• Lucas Graves (University of Wisconsin Madison), Checking Glenn Beck: Objectivity and Materiality in Fact-Checking Work
  • Nele Heise (Hans Bredow Institute for Media Research), “Bridging Technologies”: Intermediating Functions of Technical Objects
  • MODERATOR: Michael Karlsson (Karlstad University)

5:30-5:40
Farewell

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Update for ICA Preconference, “The Objects of Journalism.”

(Please note: all preconference attendees, whether presenting accepted papers or simply attending the conference, should make sure to register for “PC 17- The Objects of Journalism” when they complete their overall ICA conference registration).

We are happy to announce our tentative schedule for the June 17, 2013 International Communications Association preconference, “The Objects of Journalism,” which will be held at the Frontline Club in London. For a longer description of the themes of the preconference, please see the earlier post on this site.

The process of making the final decisions about accepted and rejected abstracts was a difficult one. We were pleasantly surprised by the number of submissions we received, although our numbers seem consonant with the the overall high level of interest in the London ICA conference. Ultimately, we were only able to accept about  35% of the proposals submitted, which is roughly parallel to the percentage of papers accepted by the Journalism Studies division overall.

We are also happy to note that the overall fee for participation in the preconference has dropped to $35, thanks to generous support from ReSIC (Université Libre de Bruxelles) and the City University of New York Tow-Knight Center for Entrepreneurial Journalism.

Please see the tentative schedule in the post immediately above this one. Additional logistical details will follow.

— Chris and Juliette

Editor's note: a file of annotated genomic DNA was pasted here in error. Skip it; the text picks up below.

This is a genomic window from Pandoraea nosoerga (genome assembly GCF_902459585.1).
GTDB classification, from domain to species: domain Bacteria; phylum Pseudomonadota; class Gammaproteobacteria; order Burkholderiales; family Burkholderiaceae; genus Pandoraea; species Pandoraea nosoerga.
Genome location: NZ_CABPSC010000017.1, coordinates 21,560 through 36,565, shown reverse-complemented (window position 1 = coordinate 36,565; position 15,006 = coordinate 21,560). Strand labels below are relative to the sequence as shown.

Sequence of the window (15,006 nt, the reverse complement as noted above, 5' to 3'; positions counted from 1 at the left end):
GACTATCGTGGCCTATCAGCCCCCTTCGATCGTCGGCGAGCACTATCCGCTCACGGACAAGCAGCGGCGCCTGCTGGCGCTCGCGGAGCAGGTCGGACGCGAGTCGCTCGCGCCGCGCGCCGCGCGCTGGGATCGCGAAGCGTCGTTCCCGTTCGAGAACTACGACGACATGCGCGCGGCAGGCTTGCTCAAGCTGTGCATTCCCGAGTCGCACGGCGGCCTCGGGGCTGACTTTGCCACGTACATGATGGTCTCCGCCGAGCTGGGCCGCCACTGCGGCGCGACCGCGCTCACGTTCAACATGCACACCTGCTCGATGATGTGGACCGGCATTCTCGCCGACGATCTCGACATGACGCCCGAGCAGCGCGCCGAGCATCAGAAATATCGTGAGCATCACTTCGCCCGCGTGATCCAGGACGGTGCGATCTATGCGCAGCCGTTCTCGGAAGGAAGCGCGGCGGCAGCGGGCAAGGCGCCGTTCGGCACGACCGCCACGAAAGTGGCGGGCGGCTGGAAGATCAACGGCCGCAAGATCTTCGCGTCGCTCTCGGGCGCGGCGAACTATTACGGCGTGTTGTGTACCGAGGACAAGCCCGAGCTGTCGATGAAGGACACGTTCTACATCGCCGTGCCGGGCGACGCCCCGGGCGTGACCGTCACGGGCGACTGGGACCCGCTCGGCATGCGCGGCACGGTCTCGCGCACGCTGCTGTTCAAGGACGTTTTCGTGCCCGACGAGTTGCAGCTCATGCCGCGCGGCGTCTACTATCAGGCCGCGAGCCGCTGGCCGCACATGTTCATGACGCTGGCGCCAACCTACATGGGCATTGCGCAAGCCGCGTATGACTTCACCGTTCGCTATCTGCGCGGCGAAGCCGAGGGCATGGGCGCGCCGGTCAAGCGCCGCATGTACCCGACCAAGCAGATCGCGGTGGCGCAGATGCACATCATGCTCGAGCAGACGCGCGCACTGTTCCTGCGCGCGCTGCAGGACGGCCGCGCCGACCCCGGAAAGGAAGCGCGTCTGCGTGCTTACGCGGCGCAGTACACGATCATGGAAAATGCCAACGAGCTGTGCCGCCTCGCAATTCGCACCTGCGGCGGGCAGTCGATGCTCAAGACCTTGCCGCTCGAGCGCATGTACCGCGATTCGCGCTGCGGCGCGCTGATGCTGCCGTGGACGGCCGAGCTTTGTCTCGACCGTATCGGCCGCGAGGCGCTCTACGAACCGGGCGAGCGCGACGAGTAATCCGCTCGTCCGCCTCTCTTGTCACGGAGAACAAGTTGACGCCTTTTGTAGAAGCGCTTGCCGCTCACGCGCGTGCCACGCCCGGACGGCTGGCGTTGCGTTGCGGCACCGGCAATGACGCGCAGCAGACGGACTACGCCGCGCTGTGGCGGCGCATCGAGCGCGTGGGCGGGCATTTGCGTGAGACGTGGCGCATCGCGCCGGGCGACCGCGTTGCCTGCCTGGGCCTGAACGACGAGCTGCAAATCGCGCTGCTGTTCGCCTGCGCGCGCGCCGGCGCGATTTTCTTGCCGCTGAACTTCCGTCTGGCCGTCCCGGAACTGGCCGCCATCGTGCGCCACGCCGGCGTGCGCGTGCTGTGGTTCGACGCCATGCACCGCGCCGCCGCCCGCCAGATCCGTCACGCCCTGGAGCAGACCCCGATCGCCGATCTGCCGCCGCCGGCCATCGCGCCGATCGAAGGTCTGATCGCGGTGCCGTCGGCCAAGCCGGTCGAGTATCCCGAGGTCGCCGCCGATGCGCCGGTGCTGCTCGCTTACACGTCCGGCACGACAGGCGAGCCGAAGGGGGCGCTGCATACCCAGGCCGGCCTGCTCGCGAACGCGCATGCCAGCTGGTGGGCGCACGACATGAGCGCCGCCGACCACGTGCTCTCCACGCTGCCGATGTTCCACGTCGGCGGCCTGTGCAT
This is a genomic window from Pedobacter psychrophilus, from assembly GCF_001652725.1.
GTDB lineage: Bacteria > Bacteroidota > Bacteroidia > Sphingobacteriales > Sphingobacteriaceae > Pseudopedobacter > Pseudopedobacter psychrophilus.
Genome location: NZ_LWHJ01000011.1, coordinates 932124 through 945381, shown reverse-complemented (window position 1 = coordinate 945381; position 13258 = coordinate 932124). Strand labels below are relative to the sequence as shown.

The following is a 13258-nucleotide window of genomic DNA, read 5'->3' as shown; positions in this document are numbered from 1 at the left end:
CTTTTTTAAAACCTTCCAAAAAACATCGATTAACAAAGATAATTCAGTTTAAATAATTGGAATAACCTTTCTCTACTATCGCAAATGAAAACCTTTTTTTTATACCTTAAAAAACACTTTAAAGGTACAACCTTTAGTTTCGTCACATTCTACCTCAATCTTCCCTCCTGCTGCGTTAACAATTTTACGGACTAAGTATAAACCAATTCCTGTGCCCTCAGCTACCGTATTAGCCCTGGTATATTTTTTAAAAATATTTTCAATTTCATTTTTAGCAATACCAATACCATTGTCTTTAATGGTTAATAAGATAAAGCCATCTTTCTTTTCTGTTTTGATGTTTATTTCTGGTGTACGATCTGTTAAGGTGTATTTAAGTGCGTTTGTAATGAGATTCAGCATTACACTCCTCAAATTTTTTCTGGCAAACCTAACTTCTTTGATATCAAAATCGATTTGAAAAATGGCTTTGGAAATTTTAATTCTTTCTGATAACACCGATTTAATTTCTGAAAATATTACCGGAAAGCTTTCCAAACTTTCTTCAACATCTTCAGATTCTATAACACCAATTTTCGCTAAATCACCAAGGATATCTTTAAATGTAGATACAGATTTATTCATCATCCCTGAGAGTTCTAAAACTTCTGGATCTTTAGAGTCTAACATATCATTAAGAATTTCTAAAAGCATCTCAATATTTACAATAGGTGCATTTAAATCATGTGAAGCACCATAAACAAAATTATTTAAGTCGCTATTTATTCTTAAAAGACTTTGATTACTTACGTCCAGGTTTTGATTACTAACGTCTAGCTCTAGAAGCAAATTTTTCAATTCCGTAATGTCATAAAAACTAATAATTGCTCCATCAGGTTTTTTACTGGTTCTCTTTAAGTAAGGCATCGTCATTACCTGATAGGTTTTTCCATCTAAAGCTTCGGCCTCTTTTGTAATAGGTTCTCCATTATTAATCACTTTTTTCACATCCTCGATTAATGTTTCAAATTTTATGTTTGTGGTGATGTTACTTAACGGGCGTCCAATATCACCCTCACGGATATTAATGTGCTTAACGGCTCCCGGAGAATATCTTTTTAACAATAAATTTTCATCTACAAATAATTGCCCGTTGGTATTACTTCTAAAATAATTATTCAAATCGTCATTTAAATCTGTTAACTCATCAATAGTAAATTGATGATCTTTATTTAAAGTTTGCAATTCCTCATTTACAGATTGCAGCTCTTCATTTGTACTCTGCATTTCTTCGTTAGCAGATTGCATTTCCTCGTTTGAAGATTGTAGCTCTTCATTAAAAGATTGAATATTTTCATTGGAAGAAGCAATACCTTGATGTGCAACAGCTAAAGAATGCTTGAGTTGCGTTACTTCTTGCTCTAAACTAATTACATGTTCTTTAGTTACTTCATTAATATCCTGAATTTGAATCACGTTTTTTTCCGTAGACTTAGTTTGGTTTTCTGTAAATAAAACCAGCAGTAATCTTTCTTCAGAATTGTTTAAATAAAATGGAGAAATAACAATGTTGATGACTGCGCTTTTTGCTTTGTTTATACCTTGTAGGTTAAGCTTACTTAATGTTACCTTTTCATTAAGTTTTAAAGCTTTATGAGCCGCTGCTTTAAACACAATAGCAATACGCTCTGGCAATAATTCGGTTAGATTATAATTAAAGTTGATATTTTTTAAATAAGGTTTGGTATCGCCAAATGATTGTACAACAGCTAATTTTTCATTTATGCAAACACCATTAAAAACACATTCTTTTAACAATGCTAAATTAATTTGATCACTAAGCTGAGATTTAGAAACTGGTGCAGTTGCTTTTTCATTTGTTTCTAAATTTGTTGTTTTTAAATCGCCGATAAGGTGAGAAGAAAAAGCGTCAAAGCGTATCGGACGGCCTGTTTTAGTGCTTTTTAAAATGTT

Call For Papers: “The Objects of Journalism: Media, Materiality, and the News.”

Call for Papers: The Objects of Journalism: Media, Materiality, and the News

London, June 17, 2013
Frontline Club

Lead sponsor: Journalism Studies Division
Co-sponsor: Communication History Division

Studying the “objects of journalism” involves looking at the role of actual things in the journalism production process. This pre-conference aims at moving away from perspectives focusing on overarching forces — be they of an economic, ideological or technical nature — as the main explanation of what happens in the making of the news. Without denying the existence of such forces, the approach advocated here tentatively explores the very material objects, sometimes seemingly innocuous or univocal, involved in journalistic production.

It is an effort, in other words, towards fully embodying a vast set of heterogeneous objects that were or are enrolled in the making of the news: from the carrier-pigeon to Google algorithms, from Remington typewriters to robot-journalism.

Taking objects seriously strikes us as being an approach towards which some very challenging research and researchers are currently tending, but also as lacking a larger, unified framework for discussing potential items of research. We also aim, finally, to help to facilitate discussion between those who scholars who might embrace this “material turn” and those who might see it as a return to a realist ontology perhaps best left behind.

Call For Papers

More specifically, this pre-conference seeks papers that:

(1) Emphasize the socio-historical depth of journalistic objects, allowing us to think about up-to-the-minute aspects of modern newsmaking without being stuck in the contemplation of their alleged novelty. Examples would include papers tackling digital artifacts such as lines of code, hyperlinks, databases, APIs, CMS, algorithms, softwares, etc.